Rice Vote Likely Later This Week

Secretary of State-designate Condoleezza Rice responds to questions during the second day of her confirmation hearing before the Senate Foreign Relations Committee on Capitol Hill in Washington Wednesday, Jan. 19, 2005. (AP Photo/Dennis Cook)
AP
Condoleezza Rice is no longer on a fast track to Senate confirmation as secretary of state, but the slowdown appears to be temporary as Democratic foes of the war in Iraq line up to have their say.

Nine hours have been set aside Tuesday for debate, divided equally between Democrats and Republicans. On Wednesday, a brief series of statements is expected — and then the vote to put her in charge of U.S. diplomacy.

"We are talking about the safety and security of this country, so I very much and very quickly want to move with Secretary Rice," Senate Republican leader Bill Frist of Tennessee said. He said he was disappointed by the delay and was confident the Senate would confirm her on Wednesday.

President Bush's decision to go to war with Iraq in March 2003 and postwar violence that is taking a rising toll of U.S. casualties are the main causes of the slowdown. Rice was supposed to be confirmed last week, but Democratic critics insisted on an opportunity to air their views on the Senate floor.

Two Democratic opponents of the war, Sens. Robert C. Byrd of West Virginia and Barbara Boxer of California, have booked an hour each to speak, with eight other Democrats due to weigh in with briefer speeches.

On the Republican side, Sen. Richard Lugar of Indiana, the chairman of the Foreign Relations Committee that recommended confirmation 16-2 last week, will speak and bring other Republican senators to the floor.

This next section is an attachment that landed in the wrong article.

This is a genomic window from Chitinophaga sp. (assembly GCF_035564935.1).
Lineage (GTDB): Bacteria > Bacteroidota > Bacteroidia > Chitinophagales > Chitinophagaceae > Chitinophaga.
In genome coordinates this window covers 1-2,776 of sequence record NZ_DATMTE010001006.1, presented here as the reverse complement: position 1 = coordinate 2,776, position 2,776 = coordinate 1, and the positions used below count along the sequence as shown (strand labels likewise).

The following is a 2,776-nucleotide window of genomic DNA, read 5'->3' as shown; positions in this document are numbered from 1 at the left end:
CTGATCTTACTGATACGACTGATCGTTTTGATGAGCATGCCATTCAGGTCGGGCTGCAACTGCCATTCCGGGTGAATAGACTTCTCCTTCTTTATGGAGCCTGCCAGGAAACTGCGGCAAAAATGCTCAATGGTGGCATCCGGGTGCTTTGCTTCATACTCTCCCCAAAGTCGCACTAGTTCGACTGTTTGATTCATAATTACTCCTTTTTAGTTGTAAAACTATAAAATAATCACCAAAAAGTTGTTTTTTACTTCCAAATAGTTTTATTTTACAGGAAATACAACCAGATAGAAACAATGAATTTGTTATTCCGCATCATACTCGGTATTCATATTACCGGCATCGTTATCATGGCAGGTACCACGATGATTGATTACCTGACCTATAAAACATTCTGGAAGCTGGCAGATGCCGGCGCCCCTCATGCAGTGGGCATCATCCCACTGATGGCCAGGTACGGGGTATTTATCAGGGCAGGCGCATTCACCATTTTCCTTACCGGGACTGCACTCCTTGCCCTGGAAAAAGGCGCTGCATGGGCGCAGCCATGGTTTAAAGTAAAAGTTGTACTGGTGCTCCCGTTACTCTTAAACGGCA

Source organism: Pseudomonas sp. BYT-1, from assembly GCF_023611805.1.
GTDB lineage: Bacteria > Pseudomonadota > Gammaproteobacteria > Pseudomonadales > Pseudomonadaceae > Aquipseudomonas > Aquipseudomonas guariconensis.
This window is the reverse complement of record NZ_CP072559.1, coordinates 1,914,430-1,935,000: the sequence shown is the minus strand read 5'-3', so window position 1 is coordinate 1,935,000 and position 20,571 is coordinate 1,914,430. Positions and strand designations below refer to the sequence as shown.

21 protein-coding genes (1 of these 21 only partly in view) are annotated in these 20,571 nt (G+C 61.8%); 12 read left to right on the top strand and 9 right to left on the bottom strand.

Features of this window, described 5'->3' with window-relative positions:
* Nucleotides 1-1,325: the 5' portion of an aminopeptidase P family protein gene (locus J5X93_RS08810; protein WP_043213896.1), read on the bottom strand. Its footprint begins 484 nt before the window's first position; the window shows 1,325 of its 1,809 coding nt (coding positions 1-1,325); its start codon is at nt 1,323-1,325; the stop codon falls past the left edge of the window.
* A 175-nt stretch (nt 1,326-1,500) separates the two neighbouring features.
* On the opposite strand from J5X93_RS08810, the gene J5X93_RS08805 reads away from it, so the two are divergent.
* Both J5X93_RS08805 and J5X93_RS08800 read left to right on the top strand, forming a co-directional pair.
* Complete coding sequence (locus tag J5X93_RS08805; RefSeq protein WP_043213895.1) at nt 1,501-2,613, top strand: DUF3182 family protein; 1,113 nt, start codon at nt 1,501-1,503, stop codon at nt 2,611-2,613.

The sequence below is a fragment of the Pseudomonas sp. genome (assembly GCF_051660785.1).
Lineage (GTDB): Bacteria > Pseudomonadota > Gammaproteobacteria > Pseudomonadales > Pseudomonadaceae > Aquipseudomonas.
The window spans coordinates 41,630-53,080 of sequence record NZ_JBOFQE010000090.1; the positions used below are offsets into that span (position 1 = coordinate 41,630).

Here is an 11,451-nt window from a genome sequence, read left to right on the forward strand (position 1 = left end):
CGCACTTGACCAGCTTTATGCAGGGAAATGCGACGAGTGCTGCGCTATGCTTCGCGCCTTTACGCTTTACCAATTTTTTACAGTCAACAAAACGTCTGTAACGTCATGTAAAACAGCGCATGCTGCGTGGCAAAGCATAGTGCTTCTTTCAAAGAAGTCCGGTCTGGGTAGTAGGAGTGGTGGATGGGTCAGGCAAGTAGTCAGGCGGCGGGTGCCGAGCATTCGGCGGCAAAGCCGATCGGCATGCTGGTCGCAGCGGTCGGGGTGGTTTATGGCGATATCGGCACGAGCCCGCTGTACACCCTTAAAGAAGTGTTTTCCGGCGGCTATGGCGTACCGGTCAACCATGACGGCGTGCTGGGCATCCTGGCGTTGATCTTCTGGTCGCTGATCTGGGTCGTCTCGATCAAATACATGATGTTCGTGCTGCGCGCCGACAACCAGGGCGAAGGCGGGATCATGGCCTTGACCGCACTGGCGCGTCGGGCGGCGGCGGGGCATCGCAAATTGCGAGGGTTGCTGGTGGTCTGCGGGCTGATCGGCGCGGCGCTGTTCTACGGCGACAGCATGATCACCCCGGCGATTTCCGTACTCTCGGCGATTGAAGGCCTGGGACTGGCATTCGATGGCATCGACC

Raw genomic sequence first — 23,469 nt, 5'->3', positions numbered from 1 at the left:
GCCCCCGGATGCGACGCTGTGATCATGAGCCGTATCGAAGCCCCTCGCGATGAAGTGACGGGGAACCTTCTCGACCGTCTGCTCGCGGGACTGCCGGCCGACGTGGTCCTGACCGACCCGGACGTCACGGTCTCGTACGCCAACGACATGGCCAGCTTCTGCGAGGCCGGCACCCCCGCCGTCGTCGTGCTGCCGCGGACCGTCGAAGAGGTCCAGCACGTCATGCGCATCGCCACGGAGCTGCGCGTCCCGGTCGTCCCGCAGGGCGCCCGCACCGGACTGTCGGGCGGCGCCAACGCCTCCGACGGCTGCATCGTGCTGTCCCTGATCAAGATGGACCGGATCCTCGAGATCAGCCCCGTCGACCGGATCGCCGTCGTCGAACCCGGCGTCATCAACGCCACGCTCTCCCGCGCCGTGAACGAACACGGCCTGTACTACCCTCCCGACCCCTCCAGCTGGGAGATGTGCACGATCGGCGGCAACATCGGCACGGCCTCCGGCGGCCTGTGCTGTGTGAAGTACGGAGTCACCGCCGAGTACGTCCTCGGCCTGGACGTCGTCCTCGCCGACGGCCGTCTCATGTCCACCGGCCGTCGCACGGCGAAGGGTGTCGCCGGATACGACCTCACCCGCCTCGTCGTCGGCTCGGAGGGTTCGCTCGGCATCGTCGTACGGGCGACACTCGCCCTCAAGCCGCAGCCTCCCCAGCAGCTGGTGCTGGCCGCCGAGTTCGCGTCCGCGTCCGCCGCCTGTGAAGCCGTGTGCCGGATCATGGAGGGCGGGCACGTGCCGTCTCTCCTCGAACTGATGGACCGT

Republican statements are likely to be briefer than those of the Democrats and may not consume the 4 1/2 hours allotted to the GOP side.

Last week, White House chief of staff Andrew Card said the Democrats' decision to have a day or more of debate on the nomination amounted to "petty politics."

"She certainly is qualified and ready to be the secretary of state," Card said. "We're anxious to have her there, and there's not a doubt in my mind that she will be confirmed and she should be confirmed quickly."

In the meantime, Secretary of State Colin Powell, who made a farewell speech at the State Department on Wednesday, remains on the job.

Powell has shuttled between his home in McLean, Va., and his seventh-floor office while Undersecretary Marc Grossman, who also has submitted his resignation, takes care of day-to-day matters.

Powell represented the United States at the inauguration Sunday in Kiev of Ukraine's Western-leaning president, Viktor Yushchenko.

During two days of sometimes testy hearings last week, Rice acknowledged some bad decisions had been taken by the administration and that desertions and poor leadership were hampering Iraqi security.

At the same time, she bristled at accusations by Boxer that she had constantly shifted grounds on why it was right to invade Iraq to depose President Saddam Hussein.

As Mr. Bush's assistant for national security, Rice channeled intelligence to the president — including intelligence that turned out to be in error in contending Saddam had hidden arsenals of chemical and biological weapons.

Also, her contention that Iraq was trying to develop nuclear weapons has become debatable.

"Condoleezza Rice may have been in the chair, but some may have seen President George Bush sitting there, so there was a face-to-face confrontation, some important questions," Lugar said Sunday on CNN's "Late Edition."

Senate Democratic leader Harry Reid of Nevada denied Republicans' suggestions that Democrats were playing politics with Rice's nomination.

Rice is a chief architect of Bush administration policies in Iraq and in the overall fight against terrorism, and her record should be reviewed with care, Reid and Sen. Joseph Biden, D-Del., said in a statement Friday.